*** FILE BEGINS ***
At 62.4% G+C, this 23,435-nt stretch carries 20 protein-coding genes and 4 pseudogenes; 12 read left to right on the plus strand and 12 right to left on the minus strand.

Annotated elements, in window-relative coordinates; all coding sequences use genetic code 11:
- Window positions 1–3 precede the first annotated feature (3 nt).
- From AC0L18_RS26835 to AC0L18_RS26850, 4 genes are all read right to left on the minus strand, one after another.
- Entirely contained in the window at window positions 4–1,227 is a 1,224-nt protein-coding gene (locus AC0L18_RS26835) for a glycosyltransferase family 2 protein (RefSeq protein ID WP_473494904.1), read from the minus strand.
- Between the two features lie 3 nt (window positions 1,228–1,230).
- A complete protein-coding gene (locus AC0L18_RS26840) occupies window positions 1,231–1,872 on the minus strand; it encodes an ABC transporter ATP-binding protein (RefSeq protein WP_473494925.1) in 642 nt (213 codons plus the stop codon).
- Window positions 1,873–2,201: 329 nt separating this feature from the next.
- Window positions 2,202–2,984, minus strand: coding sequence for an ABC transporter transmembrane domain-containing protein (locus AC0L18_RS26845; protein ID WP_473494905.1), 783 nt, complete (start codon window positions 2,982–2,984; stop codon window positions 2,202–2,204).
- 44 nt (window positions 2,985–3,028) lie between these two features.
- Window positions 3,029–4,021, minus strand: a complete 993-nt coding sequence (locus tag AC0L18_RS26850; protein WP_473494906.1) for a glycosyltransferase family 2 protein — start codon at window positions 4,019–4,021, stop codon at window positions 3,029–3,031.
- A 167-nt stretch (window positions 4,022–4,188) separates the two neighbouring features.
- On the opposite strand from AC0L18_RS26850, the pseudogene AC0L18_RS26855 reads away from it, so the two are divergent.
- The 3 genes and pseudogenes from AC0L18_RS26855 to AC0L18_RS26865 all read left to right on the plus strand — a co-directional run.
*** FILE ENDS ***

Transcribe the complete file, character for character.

At 62.4% G+C, this 23,435-nt stretch carries 20 protein-coding genes and 4 pseudogenes; 12 read left to right on the plus strand and 12 right to left on the minus strand.

Annotated elements, in window-relative coordinates; all coding sequences use genetic code 11:
- Window positions 1–3 precede the first annotated feature (3 nt).
- From AC0L18_RS26835 to AC0L18_RS26850, 4 genes are all read right to left on the minus strand, one after another.
- Entirely contained in the window at window positions 4–1,227 is a 1,224-nt protein-coding gene (locus AC0L18_RS26835) for a glycosyltransferase family 2 protein (RefSeq protein ID WP_473494904.1), read from the minus strand.
- Between the two features lie 3 nt (window positions 1,228–1,230).
- A complete protein-coding gene (locus AC0L18_RS26840) occupies window positions 1,231–1,872 on the minus strand; it encodes an ABC transporter ATP-binding protein (RefSeq protein WP_473494925.1) in 642 nt (213 codons plus the stop codon).
- Window positions 1,873–2,201: 329 nt separating this feature from the next.
- Window positions 2,202–2,984, minus strand: coding sequence for an ABC transporter transmembrane domain-containing protein (locus AC0L18_RS26845; protein ID WP_473494905.1), 783 nt, complete (start codon window positions 2,982–2,984; stop codon window positions 2,202–2,204).
- 44 nt (window positions 2,985–3,028) lie between these two features.
- Window positions 3,029–4,021, minus strand: a complete 993-nt coding sequence (locus tag AC0L18_RS26850; protein WP_473494906.1) for a glycosyltransferase family 2 protein — start codon at window positions 4,019–4,021, stop codon at window positions 3,029–3,031.
- A 167-nt stretch (window positions 4,022–4,188) separates the two neighbouring features.
- On the opposite strand from AC0L18_RS26850, the pseudogene AC0L18_RS26855 reads away from it, so the two are divergent.
- The 3 genes and pseudogenes from AC0L18_RS26855 to AC0L18_RS26865 all read left to right on the plus strand — a co-directional run.